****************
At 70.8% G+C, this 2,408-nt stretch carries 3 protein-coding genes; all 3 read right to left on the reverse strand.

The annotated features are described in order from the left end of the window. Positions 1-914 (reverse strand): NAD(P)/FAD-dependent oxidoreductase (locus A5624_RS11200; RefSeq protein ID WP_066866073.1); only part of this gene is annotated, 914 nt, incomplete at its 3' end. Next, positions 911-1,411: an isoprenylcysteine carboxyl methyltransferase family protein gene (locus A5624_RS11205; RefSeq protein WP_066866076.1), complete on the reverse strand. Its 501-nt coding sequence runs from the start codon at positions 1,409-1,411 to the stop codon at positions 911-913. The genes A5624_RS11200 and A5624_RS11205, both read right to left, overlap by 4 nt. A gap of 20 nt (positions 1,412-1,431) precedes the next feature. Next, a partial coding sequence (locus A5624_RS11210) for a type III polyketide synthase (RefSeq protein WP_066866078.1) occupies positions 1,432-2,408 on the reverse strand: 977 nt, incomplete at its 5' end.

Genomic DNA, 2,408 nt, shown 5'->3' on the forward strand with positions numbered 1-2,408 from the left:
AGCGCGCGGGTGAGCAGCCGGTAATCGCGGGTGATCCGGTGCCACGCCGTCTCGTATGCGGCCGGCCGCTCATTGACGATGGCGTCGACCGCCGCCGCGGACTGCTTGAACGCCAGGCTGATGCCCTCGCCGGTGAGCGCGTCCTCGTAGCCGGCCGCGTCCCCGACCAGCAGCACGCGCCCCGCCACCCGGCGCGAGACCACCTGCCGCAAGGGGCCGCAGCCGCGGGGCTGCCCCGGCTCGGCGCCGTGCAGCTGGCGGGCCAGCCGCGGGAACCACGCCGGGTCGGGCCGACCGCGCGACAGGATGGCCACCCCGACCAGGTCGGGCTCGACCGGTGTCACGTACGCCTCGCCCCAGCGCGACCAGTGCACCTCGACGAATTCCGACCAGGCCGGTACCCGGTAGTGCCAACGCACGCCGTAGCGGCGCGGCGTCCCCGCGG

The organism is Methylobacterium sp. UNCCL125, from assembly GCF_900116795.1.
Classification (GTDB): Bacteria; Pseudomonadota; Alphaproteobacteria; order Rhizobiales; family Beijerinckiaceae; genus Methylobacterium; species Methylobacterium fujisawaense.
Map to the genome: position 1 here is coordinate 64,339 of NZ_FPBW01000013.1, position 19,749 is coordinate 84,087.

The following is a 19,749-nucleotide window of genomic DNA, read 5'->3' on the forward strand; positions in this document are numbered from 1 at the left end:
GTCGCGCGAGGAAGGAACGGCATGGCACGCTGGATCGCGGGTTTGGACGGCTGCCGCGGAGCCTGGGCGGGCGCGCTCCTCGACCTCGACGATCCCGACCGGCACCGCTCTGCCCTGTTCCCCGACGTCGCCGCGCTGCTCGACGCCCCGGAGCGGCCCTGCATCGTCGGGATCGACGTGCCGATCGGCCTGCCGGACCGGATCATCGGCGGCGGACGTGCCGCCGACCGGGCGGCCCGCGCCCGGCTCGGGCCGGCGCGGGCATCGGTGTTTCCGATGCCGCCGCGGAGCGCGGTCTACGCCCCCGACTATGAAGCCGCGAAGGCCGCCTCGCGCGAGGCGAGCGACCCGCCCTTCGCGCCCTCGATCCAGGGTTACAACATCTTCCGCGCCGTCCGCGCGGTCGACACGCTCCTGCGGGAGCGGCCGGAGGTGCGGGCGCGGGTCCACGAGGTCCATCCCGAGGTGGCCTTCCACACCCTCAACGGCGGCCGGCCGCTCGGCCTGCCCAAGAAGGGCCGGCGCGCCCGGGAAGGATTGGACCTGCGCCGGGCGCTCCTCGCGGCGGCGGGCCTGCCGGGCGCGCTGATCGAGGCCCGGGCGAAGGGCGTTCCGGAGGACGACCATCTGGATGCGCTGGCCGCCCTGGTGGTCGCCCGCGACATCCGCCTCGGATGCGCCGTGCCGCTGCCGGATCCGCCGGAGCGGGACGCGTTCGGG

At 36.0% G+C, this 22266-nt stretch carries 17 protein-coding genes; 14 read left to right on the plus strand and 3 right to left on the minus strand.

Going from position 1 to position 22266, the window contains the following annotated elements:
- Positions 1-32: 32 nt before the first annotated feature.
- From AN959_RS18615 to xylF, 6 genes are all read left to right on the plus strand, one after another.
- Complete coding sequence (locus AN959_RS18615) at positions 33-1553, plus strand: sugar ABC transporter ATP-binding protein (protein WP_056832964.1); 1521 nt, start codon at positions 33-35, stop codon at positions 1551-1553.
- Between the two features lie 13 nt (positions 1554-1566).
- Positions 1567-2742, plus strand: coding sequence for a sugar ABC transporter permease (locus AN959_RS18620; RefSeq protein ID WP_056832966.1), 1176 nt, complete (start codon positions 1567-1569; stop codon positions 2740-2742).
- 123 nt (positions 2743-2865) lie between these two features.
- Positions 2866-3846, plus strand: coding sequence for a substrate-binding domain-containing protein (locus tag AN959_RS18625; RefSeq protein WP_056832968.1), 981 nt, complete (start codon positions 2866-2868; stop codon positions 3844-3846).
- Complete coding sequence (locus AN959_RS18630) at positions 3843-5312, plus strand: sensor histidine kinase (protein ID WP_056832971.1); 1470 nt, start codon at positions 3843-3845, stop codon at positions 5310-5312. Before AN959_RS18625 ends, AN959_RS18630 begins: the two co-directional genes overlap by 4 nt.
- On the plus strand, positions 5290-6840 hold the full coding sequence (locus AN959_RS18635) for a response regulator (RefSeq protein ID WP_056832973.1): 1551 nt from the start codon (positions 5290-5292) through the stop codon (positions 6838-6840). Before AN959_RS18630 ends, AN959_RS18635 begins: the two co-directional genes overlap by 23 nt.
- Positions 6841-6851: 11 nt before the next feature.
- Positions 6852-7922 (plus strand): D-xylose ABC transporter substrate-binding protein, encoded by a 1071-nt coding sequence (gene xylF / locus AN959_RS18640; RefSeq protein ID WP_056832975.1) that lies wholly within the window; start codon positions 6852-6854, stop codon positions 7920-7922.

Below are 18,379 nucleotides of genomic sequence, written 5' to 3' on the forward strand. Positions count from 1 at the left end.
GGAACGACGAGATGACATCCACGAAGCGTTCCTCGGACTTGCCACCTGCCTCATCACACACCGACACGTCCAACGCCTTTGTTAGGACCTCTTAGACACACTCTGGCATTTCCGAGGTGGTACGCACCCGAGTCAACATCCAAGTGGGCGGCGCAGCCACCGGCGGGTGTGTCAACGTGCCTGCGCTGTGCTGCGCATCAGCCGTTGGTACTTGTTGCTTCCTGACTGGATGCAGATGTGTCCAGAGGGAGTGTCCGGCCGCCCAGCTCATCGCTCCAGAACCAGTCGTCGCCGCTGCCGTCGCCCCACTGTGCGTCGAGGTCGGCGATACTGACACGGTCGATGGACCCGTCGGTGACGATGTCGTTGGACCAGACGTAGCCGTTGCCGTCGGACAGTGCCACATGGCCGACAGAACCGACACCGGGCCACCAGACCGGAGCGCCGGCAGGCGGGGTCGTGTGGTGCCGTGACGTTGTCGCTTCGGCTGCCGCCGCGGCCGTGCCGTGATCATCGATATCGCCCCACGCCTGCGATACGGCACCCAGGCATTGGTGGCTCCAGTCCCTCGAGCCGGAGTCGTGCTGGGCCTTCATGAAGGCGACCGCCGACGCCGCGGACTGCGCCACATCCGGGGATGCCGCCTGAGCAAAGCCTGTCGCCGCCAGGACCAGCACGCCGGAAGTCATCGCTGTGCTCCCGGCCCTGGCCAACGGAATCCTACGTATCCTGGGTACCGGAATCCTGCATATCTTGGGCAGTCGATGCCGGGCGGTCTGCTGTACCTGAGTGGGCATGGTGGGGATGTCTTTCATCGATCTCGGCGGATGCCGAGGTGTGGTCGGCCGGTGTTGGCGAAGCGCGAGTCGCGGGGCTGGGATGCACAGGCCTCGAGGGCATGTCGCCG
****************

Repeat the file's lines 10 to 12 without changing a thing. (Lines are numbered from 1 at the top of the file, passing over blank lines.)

At 36.0% G+C, this 22266-nt stretch carries 17 protein-coding genes; 14 read left to right on the plus strand and 3 right to left on the minus strand.

Going from position 1 to position 22266, the window contains the following annotated elements:
- Positions 1-32: 32 nt before the first annotated feature.